I got nervous about storing all of my credentials and encryption keys on a remote server and decided to encrypt my rclone config file. At boot time I mount an encfs volume to /home interactively, so if the machine ever loses power everything is safe, in theory; however, as an exercise in paranoia I wanted to protect against someone with physical access to the server.
Encrypting the config file created a bit of a problem because I need rclone to be able to run from scripts and have systemd keep an endpoint mounted, but storing the password on the server would defeat the purpose of encrypted the config file.
The server is running Ubuntu, so one option I considered was writing it to /dev/shm, but I would image that someone with physical access to the machine could easily read that file and then have free-run of my encrypted files stored in the cloud. I already use gpg-agent for SSH, but I have found it to be a royal PITA to get working properly in scripts, so I don't consider that a viable option. Ditto for PAM-based solutions. Those are also difficult to roll up into the simple deployment scripts I use when I migrate servers.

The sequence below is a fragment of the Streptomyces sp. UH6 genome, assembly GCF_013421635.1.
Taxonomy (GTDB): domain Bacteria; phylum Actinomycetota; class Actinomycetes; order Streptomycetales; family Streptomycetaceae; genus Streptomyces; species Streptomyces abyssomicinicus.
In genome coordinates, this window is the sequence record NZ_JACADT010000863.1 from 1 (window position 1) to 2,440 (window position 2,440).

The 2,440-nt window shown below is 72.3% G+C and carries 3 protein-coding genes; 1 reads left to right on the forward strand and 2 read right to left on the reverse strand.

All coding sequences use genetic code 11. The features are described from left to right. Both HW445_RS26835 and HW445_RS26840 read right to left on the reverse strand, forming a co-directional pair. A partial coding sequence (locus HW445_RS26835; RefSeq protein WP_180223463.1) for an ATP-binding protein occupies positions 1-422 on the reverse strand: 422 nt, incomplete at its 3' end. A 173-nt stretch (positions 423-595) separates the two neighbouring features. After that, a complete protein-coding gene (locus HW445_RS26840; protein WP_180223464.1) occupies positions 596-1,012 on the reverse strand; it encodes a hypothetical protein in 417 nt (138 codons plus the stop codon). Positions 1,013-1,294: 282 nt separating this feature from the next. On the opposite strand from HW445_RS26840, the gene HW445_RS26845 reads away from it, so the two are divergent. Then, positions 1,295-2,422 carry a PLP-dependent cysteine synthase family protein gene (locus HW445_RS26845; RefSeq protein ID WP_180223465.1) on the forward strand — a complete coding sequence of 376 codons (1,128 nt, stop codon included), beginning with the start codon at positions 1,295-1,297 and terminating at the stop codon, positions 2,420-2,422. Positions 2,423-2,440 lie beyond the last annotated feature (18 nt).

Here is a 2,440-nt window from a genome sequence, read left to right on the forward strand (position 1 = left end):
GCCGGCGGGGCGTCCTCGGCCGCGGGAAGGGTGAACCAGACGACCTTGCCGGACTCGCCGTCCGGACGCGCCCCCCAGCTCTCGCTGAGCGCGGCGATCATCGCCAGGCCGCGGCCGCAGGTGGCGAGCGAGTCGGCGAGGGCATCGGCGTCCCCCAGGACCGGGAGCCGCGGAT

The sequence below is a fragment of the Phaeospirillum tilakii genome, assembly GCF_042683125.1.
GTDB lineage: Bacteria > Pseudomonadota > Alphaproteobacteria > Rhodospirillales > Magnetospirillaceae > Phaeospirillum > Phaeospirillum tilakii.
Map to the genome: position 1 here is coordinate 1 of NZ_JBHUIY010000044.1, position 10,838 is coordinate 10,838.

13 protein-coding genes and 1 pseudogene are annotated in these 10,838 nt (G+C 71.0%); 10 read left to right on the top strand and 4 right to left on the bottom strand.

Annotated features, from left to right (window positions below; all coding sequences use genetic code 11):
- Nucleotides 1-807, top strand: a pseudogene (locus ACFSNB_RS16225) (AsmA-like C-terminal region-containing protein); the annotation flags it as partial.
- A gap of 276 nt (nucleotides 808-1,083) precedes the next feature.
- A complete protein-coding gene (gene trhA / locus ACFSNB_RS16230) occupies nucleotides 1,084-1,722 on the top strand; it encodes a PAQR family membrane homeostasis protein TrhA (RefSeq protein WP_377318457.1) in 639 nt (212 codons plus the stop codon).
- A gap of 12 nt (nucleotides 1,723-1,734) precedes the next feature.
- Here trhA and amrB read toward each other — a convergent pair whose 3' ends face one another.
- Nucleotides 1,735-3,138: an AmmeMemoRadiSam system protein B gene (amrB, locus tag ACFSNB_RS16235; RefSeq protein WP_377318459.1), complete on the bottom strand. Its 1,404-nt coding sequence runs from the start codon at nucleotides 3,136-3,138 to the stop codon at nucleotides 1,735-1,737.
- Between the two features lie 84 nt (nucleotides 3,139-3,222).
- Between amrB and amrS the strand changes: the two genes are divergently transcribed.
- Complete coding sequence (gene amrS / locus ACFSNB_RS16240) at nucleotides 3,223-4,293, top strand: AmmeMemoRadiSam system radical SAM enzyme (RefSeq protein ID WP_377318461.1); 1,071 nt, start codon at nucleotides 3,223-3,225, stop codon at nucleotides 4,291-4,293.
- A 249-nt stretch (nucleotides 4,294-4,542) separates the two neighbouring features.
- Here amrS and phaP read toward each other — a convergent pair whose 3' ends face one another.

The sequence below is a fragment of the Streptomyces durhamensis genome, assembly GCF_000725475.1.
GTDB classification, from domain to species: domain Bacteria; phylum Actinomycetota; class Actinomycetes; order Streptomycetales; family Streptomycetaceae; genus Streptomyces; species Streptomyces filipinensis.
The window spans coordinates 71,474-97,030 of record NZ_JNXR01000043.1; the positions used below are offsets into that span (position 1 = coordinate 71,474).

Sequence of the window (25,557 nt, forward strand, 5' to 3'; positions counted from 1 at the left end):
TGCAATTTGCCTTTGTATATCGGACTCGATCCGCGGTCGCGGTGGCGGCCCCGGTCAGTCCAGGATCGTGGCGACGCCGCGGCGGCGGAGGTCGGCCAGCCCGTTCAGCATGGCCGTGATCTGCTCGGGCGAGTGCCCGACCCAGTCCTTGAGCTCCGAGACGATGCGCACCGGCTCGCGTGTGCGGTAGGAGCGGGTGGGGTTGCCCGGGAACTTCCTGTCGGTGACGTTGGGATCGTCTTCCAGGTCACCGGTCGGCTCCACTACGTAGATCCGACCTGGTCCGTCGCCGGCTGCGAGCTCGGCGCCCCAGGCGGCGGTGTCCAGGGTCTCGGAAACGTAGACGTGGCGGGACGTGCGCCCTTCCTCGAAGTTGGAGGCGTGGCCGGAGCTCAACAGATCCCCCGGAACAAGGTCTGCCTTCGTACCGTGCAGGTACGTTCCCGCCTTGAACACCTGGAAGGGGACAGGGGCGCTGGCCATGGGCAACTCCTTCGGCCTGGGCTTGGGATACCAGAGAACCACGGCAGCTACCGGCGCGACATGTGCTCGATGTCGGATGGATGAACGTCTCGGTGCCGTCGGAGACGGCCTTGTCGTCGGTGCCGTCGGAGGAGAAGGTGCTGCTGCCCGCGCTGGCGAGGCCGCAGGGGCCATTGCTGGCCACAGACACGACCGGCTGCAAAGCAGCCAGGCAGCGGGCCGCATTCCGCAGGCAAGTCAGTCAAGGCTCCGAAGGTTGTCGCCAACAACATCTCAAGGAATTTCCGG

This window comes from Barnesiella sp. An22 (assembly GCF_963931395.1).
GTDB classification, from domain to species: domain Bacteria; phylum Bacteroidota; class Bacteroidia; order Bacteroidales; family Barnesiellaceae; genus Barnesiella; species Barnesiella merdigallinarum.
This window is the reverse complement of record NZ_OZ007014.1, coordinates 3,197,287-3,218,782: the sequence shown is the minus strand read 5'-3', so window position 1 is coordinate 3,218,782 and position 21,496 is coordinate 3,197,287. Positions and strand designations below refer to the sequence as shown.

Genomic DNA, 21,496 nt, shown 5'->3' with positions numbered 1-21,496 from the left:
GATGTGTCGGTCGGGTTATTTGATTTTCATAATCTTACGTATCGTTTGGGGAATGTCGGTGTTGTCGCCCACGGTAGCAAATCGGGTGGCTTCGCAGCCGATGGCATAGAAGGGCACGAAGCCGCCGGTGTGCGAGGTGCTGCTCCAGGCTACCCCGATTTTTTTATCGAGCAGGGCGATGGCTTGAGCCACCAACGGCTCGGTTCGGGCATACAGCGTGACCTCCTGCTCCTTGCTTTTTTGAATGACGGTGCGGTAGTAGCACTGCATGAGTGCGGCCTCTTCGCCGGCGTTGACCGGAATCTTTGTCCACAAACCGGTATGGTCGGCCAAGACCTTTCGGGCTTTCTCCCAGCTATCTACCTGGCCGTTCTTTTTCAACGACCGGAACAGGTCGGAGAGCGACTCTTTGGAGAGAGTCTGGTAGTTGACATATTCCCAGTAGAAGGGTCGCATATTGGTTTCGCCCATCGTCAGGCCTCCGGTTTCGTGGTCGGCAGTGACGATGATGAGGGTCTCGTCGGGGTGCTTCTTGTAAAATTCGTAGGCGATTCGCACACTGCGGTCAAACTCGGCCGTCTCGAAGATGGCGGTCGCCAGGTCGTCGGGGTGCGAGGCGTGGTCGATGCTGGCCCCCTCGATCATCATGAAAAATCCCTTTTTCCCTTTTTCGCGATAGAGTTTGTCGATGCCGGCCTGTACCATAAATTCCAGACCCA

The solution I landed on was to have the scripts set the
RCLONE_CONFIG_PASS environmental variable by calling a URL that reads the password off of my server at home over an HTTPS connection that only allows the IP address of my remote server.
I then can easily shut off that URL, denying the remote server access to the password and, in theory, protecting the contents of my config file in response to any suspicious activity on the server.
This solution has worked very well so far. It is relatively simple and portable, but is also a bit cumbersome because I have to wrap everything rclone-related in a shell script to fetch the password and set
Would it be possible to have a switch like
--rclone-config-pass-url that allows rclone to fetch the password directly? Or is there, perhaps, an easier way of separating the config password from the server for non-interactive tasks?